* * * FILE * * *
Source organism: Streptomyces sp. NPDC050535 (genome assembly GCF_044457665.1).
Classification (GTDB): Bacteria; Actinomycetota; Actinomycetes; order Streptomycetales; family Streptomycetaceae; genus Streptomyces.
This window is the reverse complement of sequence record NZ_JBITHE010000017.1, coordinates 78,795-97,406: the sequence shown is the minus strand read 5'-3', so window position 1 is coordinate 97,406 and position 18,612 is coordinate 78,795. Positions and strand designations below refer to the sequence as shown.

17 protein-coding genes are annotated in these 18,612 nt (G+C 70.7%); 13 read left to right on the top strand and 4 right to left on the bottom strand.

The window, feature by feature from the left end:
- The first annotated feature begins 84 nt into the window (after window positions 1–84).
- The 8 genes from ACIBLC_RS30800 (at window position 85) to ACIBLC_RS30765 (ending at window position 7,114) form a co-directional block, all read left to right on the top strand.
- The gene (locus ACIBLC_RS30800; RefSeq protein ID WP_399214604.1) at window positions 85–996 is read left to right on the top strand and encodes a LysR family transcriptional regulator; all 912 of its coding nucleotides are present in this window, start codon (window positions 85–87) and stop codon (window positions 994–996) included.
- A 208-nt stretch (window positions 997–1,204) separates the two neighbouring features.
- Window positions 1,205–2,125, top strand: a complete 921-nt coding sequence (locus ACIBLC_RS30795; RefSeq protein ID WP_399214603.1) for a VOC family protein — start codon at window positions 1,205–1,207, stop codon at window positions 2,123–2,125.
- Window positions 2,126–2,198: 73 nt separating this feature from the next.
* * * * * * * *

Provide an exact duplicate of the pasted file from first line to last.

Source organism: Streptomyces sp. NPDC050535 (genome assembly GCF_044457665.1).
Classification (GTDB): Bacteria; Actinomycetota; Actinomycetes; order Streptomycetales; family Streptomycetaceae; genus Streptomyces.
This window is the reverse complement of sequence record NZ_JBITHE010000017.1, coordinates 78,795-97,406: the sequence shown is the minus strand read 5'-3', so window position 1 is coordinate 97,406 and position 18,612 is coordinate 78,795. Positions and strand designations below refer to the sequence as shown.

17 protein-coding genes are annotated in these 18,612 nt (G+C 70.7%); 13 read left to right on the top strand and 4 right to left on the bottom strand.

The window, feature by feature from the left end:
- The first annotated feature begins 84 nt into the window (after window positions 1–84).
- The 8 genes from ACIBLC_RS30800 (at window position 85) to ACIBLC_RS30765 (ending at window position 7,114) form a co-directional block, all read left to right on the top strand.
- The gene (locus ACIBLC_RS30800; RefSeq protein ID WP_399214604.1) at window positions 85–996 is read left to right on the top strand and encodes a LysR family transcriptional regulator; all 912 of its coding nucleotides are present in this window, start codon (window positions 85–87) and stop codon (window positions 994–996) included.
- A 208-nt stretch (window positions 997–1,204) separates the two neighbouring features.
- Window positions 1,205–2,125, top strand: a complete 921-nt coding sequence (locus ACIBLC_RS30795; RefSeq protein ID WP_399214603.1) for a VOC family protein — start codon at window positions 1,205–1,207, stop codon at window positions 2,123–2,125.
- Window positions 2,126–2,198: 73 nt separating this feature from the next.